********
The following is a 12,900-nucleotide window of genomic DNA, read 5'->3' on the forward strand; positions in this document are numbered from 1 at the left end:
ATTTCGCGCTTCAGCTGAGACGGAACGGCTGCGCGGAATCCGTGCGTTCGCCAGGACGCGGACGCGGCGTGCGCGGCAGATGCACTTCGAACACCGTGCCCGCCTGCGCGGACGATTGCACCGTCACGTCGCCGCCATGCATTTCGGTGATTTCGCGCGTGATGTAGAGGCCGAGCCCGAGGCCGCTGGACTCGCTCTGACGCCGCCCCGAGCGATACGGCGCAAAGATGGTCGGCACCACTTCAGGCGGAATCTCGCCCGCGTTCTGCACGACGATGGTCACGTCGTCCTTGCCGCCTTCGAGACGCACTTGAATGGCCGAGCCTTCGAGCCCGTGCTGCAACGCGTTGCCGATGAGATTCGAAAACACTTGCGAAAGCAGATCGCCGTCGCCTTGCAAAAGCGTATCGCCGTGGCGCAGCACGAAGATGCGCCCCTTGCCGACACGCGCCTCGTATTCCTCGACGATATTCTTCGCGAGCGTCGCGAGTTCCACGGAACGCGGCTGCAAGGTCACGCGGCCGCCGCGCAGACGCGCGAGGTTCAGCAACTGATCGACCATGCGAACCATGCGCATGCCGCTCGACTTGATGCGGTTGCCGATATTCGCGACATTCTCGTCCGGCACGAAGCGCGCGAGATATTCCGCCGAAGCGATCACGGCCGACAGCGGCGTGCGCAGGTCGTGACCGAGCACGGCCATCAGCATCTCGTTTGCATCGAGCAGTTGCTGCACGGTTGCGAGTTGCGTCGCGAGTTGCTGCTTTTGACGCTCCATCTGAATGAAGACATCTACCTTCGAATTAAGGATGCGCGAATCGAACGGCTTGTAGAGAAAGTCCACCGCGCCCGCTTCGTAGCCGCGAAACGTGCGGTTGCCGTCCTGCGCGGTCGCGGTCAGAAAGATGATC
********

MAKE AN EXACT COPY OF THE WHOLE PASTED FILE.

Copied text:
The following is a 12,900-nucleotide window of genomic DNA, read 5'->3' on the forward strand; positions in this document are numbered from 1 at the left end:
ATTTCGCGCTTCAGCTGAGACGGAACGGCTGCGCGGAATCCGTGCGTTCGCCAGGACGCGGACGCGGCGTGCGCGGCAGATGCACTTCGAACACCGTGCCCGCCTGCGCGGACGATTGCACCGTCACGTCGCCGCCATGCATTTCGGTGATTTCGCGCGTGATGTAGAGGCCGAGCCCGAGGCCGCTGGACTCGCTCTGACGCCGCCCCGAGCGATACGGCGCAAAGATGGTCGGCACCACTTCAGGCGGAATCTCGCCCGCGTTCTGCACGACGATGGTCACGTCGTCCTTGCCGCCTTCGAGACGCACTTGAATGGCCGAGCCTTCGAGCCCGTGCTGCAACGCGTTGCCGATGAGATTCGAAAACACTTGCGAAAGCAGATCGCCGTCGCCTTGCAAAAGCGTATCGCCGTGGCGCAGCACGAAGATGCGCCCCTTGCCGACACGCGCCTCGTATTCCTCGACGATATTCTTCGCGAGCGTCGCGAGTTCCACGGAACGCGGCTGCAAGGTCACGCGGCCGCCGCGCAGACGCGCGAGGTTCAGCAACTGATCGACCATGCGAACCATGCGCATGCCGCTCGACTTGATGCGGTTGCCGATATTCGCGACATTCTCGTCCGGCACGAAGCGCGCGAGATATTCCGCCGAAGCGATCACGGCCGACAGCGGCGTGCGCAGGTCGTGACCGAGCACGGCCATCAGCATCTCGTTTGCATCGAGCAGTTGCTGCACGGTTGCGAGTTGCGTCGCGAGTTGCTGCTTTTGACGCTCCATCTGAATGAAGACATCTACCTTCGAATTAAGGATGCGCGAATCGAACGGCTTGTAGAGAAAGTCCACCGCGCCCGCTTCGTAGCCGCGAAACGTGCGGTTGCCGTCCTGCGCGGTCGCGGTCAGAAAGATGATC